Two families were looking for justice as they sat in a Boone County courtroom last week at the trial of former Lincoln County Sheriff’s Deputy Nicholas Forler.
The Missouri attorney general’s office charged Forler with two counts of first-degree involuntary manslaughter almost a year after he shot and killed 22-year-old Tyler Teasley and 23-year-old Michael Brown during a traffic stop on Oct. 23, 2005. The trial was moved to Boone County because of the publicity it received in Lincoln County.
The trial’s central question was whether Teasley, who had one count of driving under the influence on his record and was worried about getting another one, had deliberately let his truck roll back toward the deputy, or whether he simply failed to put it in gear while he tried to switch places with another driver. Teasley also had a resisting arrest conviction on his record.
Forler and others testified that Forler truly believed the driver, whom he could not see through the truck’s tinted rear window, was trying to run him over.
The deputy, now 27, had been with the sheriff’s department for about two years and seven months at the time of the shooting.
But the Teasley and Brown families received no satisfaction from last week’s trial: The Boone county jury of two women and 10 men deliberated about three hours before finding Forler not guilty on both counts.
“It’s like stuff right out of ‘Law and Order,’ except the bad guy didn’t go to jail,” said Tory Teasley, a younger brother of Tyler.
Both families said the deaths of the two young men were keenly felt in the community.
Brent Teasley, Tyler’s father, said more than 1,200 people attended his son’s wake on Oct. 26, 2005.
Every Monday since Teasley and Brown were killed, friends and family have held candlelight vigils outside the Lincoln County Jail. Some Mondays up to 200 people have attended, Brent Teasley said.
Several of Teasley’s and Brown’s family members and friends have decals memorializing the men on the back windshields of their cars.
Both families are just beginning to cope with the deaths.
Brent and Mary Teasley found out that their son had been shot when a chaplain at St. John’s Mercy Medical Center in St. Louis called more than three hours after the shooting. He asked why they were not at the hospital with their son, who was in grave condition.
“We didn’t know what he was talking about,” Brent Teasley said.
When they arrived, a Lincoln County sheriff’s deputy was standing at the door of their son’s hospital room and refused to allow them in, Brent Teasley said.
The Teasleys said they were finally allowed to see their dying son when a Missouri State highway patrolman arrived at the hospital two hours later and ordered the deputy to let them in.
When they walked into the room, they saw their son’s hands in bags. When they asked why, a hospital staff member said they were told that Tyler Teasley had shot someone and then turned the gun on himself.
“That’s how Tyler was known in the last few hours of his life,” his mother said. Tyler Teasley died at about 6:30 a.m. at the hospital.
Tracy McMullin, Michael Brown’s sister, said she learned about the death of her youngest brother from a cousin, who heard about it from one of the truck’s passengers. “It’s like a piece of me died, too,” she said.
McMullin had to tell her mother that her youngest son was dead. Her mother collapsed when she heard the news, McMullin recalled. Then she had to tell her four children, who are now 15, 12, 10 and 3. They were close with her brother, she said.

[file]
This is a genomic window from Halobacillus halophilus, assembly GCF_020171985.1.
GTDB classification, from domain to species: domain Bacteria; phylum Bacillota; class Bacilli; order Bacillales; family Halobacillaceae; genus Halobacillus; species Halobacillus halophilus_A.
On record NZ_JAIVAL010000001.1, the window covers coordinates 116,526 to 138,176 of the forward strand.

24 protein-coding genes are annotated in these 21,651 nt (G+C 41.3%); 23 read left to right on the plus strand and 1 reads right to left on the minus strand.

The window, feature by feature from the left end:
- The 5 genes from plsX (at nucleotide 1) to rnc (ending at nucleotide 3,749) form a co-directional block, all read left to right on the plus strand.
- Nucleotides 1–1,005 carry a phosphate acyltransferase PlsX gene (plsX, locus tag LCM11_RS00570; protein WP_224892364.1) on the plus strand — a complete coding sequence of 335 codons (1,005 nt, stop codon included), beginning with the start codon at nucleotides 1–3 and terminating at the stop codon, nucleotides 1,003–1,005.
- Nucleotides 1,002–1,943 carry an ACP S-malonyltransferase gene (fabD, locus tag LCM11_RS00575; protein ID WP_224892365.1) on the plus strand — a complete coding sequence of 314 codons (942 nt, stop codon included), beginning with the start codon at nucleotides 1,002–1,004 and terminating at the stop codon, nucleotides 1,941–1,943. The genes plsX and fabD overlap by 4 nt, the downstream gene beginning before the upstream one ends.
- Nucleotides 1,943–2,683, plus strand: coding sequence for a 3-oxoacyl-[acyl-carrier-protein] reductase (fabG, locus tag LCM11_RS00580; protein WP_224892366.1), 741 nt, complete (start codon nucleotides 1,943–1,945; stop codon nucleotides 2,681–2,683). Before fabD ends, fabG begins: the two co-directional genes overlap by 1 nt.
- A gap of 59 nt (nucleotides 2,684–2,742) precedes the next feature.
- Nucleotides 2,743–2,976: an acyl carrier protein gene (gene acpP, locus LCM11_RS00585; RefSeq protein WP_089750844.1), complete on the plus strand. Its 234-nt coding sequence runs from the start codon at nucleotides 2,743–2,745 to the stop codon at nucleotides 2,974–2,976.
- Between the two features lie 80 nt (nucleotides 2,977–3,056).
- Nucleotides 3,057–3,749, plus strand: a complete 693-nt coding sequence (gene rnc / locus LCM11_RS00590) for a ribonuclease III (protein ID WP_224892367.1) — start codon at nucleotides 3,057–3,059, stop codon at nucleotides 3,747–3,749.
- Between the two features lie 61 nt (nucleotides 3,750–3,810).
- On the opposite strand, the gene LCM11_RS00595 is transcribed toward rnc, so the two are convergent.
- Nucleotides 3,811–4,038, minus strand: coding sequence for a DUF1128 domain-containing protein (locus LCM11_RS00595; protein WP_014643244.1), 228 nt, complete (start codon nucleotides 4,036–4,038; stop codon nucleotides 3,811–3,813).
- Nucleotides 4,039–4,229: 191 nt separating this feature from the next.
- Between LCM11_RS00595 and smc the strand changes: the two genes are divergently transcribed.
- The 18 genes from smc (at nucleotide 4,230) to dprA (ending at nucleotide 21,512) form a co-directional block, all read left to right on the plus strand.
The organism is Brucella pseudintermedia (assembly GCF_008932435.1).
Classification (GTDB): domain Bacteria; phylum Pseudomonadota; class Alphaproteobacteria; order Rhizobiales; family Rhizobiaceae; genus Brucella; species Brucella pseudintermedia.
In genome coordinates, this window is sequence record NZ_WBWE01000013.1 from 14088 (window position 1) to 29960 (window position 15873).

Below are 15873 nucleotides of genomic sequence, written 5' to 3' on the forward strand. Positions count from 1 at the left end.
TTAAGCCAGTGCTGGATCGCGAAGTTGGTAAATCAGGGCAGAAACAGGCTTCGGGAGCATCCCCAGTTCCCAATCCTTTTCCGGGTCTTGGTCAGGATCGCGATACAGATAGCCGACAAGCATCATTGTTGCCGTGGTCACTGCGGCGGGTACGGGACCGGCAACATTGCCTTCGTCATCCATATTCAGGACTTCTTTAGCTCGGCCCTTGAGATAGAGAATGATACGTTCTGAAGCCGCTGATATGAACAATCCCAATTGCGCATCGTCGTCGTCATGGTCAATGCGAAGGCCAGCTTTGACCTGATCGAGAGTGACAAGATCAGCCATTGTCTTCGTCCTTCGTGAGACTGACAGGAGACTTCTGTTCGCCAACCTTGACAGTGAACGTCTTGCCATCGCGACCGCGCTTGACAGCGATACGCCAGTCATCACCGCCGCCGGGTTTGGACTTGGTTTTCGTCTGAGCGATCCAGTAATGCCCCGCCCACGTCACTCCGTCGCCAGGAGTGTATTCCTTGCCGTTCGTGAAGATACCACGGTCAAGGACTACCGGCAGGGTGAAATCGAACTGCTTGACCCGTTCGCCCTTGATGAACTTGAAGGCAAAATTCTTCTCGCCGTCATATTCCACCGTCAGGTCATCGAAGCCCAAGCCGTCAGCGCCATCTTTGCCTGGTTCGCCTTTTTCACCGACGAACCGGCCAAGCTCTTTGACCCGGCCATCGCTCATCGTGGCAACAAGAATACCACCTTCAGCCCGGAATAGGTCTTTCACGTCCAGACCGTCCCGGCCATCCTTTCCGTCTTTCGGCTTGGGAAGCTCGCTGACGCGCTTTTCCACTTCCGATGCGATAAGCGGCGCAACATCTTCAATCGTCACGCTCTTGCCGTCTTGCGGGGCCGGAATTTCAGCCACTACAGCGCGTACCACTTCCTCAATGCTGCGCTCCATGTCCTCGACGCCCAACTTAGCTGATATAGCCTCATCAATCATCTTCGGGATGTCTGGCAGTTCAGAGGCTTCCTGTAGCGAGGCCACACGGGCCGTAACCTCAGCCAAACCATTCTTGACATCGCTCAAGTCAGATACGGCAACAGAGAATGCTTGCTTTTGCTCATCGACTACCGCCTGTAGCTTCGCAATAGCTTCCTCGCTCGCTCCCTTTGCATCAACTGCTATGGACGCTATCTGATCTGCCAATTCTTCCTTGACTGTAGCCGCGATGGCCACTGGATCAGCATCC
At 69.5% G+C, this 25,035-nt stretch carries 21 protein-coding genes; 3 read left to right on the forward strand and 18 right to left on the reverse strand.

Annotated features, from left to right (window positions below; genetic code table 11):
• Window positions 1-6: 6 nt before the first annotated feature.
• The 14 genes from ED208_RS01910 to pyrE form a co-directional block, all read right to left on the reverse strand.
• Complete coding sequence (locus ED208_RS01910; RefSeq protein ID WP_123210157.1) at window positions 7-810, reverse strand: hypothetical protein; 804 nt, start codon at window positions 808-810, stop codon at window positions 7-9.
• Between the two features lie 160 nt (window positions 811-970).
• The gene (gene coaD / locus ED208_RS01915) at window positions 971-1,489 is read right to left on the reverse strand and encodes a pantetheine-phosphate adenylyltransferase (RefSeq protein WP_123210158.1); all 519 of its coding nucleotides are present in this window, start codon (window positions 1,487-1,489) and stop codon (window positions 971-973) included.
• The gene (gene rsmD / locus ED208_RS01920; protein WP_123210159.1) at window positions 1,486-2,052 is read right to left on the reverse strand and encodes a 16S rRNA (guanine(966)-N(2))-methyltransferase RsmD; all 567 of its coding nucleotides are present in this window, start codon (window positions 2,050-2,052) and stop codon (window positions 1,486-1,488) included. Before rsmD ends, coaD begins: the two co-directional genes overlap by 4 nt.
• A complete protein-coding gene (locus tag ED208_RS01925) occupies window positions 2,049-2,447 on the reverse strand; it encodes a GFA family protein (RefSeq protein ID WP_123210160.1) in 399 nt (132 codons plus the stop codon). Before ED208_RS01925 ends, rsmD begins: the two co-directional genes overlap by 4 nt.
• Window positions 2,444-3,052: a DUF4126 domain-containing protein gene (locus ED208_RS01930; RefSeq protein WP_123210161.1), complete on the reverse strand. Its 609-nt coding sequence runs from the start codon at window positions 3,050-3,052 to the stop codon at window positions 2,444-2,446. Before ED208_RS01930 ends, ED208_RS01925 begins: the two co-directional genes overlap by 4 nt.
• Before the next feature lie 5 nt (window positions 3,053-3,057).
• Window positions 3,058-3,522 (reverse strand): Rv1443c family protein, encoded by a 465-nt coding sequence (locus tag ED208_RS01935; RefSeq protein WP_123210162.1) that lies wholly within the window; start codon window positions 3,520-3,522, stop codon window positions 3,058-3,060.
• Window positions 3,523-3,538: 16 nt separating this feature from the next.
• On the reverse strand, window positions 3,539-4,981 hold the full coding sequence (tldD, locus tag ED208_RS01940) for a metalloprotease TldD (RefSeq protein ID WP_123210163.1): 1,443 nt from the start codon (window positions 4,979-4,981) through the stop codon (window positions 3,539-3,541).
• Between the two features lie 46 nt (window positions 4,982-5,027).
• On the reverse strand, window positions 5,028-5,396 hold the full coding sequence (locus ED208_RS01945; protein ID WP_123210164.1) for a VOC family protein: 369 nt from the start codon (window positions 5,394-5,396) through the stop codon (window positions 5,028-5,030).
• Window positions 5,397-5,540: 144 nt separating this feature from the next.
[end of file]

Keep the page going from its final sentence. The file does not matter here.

“My oldest took it really hard,” she said. “He has Michael’s personality.”
McMullin said it took her a year to get over the anger she felt toward Forler. But she began reading the Bible again and realized what she had to do.
“I had to find it in my heart to forgive him so I could go on and live my life,” McMullin said.
McMullin remembers her brother as a kind man who would help anyone in need.
“When I die, I want to see my brother again,” she said. “I talk to him every day when I wake up, just to let him know that I haven’t forgotten him.”
Brent Teasley remembers his oldest son as a happy man.
“He was a good, decent, hardworking and loving son,” Brent Teasley said. Tyler worked as a heavy equipment operator. “He wanted everybody to be happy.”
The Teasleys’ two younger sons, 20-year-old Tory and 14-year-old Trent, were in the Boone County courtroom throughout the trial.
After the jury returned a verdict of not guilty Thursday night, Brent and Mary Teasley, seated on a bench in the courtroom’s gallery, sank heavily against each other.
Outside of the courtroom, Mary Teasley sobbed as family members held her.
Tara Brown, another one of Michael Brown’s sisters, said her family would never be able to find justice.
“Two boys are in the ground,” she said. “And the cop (who shot them) walks free.”
Neither Forler nor his attorney, Joseph McCulloch, were available for comment after the verdict was read Thursday night.
Michael Brown’s parents and the four occupants of the truck sued Forler and Lincoln County in federal court for civil rights violations and excessive force. They settled the lawsuit on May 7. Passenger Julia Yerke’s father, Jim, said the terms of the settlement were confidential.
The Teasley family also filed a lawsuit in federal court against Forler and Lincoln County on the same grounds. That case is scheduled to go to trial in January 2008.
“The only thing we can do is hope that the civil trial will bring to light the problems that we have with the Lincoln County Sheriff’s Department in this county,” Brent Teasley said.
McMullin said she believes what her family and the Teasleys have gone through is part of God’s plan.
“(Forler) has to live with what he did,” McMullin said. “I hope God will show him the way.”